Sweden A large source of carbon dioxide could disappear in less than 20 years, with the help of Vattenfall.

Swedish cement manufacturer Cementa and Vattenfall will conduct a pilot study on electrified cement production. Cementa’s objective is zero carbon dioxide emissions by 2030. This is equivalent to a reduction of about five percent of Sweden's total CO2 emissions.

Decades of work on energy efficiency improvements and phasing out fossil fuels in cement production has enabled Cementa to successively reduce its climate impact which is now low in comparison – about 15 percent below the global average. Despite this, carbon dioxide emissions are still the industry's major sustainability challenge and Cementa represents one 20th of the total climate gas emissions in Sweden.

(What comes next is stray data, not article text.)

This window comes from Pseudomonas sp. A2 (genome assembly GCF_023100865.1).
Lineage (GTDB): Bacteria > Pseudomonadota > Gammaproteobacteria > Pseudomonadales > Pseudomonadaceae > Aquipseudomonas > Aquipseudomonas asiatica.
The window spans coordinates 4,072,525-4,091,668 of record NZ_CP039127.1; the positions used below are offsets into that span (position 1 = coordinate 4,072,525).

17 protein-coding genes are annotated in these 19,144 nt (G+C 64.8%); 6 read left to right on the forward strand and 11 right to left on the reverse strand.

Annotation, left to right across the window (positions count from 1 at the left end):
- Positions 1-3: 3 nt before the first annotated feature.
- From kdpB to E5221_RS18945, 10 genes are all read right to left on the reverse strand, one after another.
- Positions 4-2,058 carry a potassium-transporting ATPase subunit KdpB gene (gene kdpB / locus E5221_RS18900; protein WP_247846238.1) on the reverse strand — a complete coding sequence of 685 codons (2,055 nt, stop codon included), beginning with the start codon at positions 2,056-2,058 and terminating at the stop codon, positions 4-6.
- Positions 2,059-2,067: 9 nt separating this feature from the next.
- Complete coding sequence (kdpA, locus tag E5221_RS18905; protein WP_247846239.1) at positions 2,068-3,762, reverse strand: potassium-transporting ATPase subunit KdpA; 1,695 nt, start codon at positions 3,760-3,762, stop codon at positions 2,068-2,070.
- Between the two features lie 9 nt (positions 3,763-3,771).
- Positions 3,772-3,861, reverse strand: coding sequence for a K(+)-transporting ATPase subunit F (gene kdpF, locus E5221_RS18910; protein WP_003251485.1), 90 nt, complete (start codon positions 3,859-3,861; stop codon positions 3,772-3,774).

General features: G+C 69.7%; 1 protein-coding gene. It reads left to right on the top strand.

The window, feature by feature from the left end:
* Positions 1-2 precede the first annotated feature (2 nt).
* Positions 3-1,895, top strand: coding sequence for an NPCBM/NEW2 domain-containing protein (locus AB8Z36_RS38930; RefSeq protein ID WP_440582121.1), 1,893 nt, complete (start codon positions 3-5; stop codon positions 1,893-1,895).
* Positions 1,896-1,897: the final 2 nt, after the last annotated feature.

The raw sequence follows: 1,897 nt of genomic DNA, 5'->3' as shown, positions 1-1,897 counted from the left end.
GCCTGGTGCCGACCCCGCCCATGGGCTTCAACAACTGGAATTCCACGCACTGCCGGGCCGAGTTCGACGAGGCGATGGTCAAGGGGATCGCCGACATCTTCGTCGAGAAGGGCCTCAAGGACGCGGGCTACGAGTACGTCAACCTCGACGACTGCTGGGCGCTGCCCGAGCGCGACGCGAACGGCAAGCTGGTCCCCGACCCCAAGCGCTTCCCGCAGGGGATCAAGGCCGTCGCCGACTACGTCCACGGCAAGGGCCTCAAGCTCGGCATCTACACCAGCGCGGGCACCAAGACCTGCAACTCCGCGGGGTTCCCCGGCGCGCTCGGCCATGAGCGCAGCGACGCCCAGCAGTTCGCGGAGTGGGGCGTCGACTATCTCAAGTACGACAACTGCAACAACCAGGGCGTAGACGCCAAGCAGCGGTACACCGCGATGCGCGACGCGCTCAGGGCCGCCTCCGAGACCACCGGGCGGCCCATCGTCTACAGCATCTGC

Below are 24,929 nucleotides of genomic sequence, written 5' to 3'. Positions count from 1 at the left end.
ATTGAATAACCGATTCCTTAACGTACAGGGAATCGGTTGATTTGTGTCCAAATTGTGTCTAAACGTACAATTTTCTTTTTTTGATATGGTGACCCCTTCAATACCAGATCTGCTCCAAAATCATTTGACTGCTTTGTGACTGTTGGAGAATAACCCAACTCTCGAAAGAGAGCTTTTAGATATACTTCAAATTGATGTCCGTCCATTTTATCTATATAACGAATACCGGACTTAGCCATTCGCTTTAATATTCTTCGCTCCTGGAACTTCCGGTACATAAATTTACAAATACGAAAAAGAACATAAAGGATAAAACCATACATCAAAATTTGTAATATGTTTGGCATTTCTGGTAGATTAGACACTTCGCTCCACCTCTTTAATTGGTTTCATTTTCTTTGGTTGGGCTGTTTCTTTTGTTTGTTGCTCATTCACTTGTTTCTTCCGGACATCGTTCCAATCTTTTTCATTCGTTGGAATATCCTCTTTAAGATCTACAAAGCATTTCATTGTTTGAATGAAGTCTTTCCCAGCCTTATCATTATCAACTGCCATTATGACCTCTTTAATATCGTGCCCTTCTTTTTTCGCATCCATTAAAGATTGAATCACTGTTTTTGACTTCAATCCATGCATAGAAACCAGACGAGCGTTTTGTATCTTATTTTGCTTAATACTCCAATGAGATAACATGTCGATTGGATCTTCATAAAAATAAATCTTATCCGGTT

Achieving Cementa's vision of zero carbon dioxide emissions from cement products during their life-cycle demands a technological shift. In the CemZero project, Cementa and Vattenfall will use pilot studies to investigate the possibilities for a climate-smart and sustainable cement production process in Sweden, supplied by a fossil-free Swedish energy system

 "Electrification within the industry is an important element in the transition to sustainable urban development. We are now going to develop knowledge within the field in order to ascertain together with Vattenfall whether it is a potential future solution for cement production," says Jan Gånge, CEO of Cementa.

 "It is very positive that we are working together with Cementa to find a solution. A climate-smart, electrified cement industry can make an important contribution to our joint efforts to reduce climate impact," says Magnus Hall, President and CEO at Vattenfall.

Concrete is the world's most common building material. Population growth in combination with ever more people wanting to live more densely in cities means that concrete will also remain a very important building material in the future which means that demand for cement will remain high.

Read more about how Vattenfall supports Swedish industry in becoming independent of fossil fuel 


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